ICYMI: Governor Laura Kelly’s “Axe the Food Tax” Plan: What They’re Saying

TOPEKA – Governor Laura Kelly’s plan to Axe the Food Tax continues to garner wide-spread support from Kansans across the state. On Tuesday, January 25, the House Committee on Taxation heard testimony from the public on Governor Kelly’s plan to completely eliminate the state’s sales tax on groceries.

Kansas is one of seven states in the nation that fully taxes groceries. Kansas’ food sales tax rate is 6.5%, the second-highest rate in the country. Under Governor Kelly’s proposed bill, state food sales tax would be zero, and a Kansas family of four could save $500 a year.

At Tuesday’s tax committee hearing, legislators heard a wide range of support for Governor Kelly’s plan from Kansans across the state.

Here’s what they’re saying:

“[This] bill will not only help all Kansans as they save money with each food purchase, but it will also have an additional benefit for many farmers. The provision to extend the elimination of sales tax to all farm products sold at farmers’ markets is a valuable one that will support small farms across the state who sell a variety of farm products. … Removing the burden of sales tax collection from them will help simplify the task of running a successful direct to consumer business for these farmers. This will not only help the farmers and their businesses but provide additional value for communities across Kansas.”

 Tom Buller,
Kansas Rural Center

“A sales tax on necessities, such as groceries, is especially onerous for older and lower income individuals and families who may already be struggling to meet their daily needs. There are 65,000 Kansans 50 and older who were food insecure in 2020 and our state’s existing tax on food likely exacerbates this insecurity. A tax on groceries may require older Kansans to choose between the purchase of food for themselves and their families and other vital necessities, such as prescription drugs or heat.”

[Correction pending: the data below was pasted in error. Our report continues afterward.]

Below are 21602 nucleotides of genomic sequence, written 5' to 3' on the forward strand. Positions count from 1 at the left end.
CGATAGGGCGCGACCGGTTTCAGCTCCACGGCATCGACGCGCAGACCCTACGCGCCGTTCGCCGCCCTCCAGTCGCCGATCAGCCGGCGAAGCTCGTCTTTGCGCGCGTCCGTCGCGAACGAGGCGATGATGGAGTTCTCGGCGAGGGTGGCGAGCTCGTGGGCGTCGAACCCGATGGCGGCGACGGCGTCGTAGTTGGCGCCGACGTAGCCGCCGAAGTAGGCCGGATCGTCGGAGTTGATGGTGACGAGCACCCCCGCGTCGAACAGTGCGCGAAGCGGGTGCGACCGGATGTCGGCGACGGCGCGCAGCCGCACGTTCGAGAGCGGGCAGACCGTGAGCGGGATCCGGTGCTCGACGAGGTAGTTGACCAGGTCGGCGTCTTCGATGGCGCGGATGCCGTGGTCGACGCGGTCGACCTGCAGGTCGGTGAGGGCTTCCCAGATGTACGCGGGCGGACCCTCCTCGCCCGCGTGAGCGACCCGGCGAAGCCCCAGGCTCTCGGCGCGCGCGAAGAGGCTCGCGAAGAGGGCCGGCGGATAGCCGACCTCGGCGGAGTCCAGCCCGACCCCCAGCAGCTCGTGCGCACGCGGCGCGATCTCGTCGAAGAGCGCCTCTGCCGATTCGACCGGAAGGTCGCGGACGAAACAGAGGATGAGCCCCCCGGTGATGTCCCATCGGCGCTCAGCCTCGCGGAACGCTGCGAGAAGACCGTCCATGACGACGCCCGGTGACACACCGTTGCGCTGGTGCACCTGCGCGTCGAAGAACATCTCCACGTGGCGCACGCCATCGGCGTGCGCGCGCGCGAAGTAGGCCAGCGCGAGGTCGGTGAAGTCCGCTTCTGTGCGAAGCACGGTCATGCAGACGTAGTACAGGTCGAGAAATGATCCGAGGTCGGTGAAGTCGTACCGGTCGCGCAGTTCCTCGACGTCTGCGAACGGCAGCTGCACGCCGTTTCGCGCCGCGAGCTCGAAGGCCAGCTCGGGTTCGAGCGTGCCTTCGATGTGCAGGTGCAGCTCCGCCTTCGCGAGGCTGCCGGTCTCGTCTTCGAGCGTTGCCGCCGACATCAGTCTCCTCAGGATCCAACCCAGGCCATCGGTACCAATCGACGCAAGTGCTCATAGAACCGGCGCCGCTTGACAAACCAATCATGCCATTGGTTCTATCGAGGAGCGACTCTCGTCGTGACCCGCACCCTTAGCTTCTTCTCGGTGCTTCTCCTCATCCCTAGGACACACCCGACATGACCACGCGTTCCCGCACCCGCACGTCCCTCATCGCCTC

–  Glenda DuBoise,
AARP Kansas State Director

“I am here today to ask you to support lowering the Food Sales Tax in the State of Kansas to 0%.

“[Kansans] within a reasonable drive to another State’s supermarket are taking that drive. Taking money out of the State of Kansas. The Retailers near the border are at a distinct disadvantage, many have succumbed to the economic pressure.”

– Jon McCormick,
President and CEO, Retail Grocers Association of Kansas and Missouri

“[This proposal] offers the most sound tax policy for our state. It seeks to rectify our standing comparable to other states. We are set apart and not in a good way. Kansas can do better, and we have to do better!”

– Andy Sanchez,
Executive Secretary-Treasurer, Kansas AFL-CIO

“The “Axe the Food Tax” bill provides sales tax relief for all Kansans from the regressive food sales tax. It is a clean bill and passing it as soon as possible will allow the Department of Revenue to implement these changes and provide relief starting July 1, 2022.”

– Dr. Donna Ginther
Director, Institute for Policy and Social Research at University of Kansas

“Ending the state sales tax on food and food ingredients would help Kansas with low-incomes purchase the food they need, saving families an average of $500 per year. Eliminating the state-level food sales tax has relative benefits for families with low-and moderate-incomes who pay a higher share of their come on basic needs like groceries.”

 Haley Kottler,
Thriving Campaign Director, Kansas Appleseed Center for Law and Justice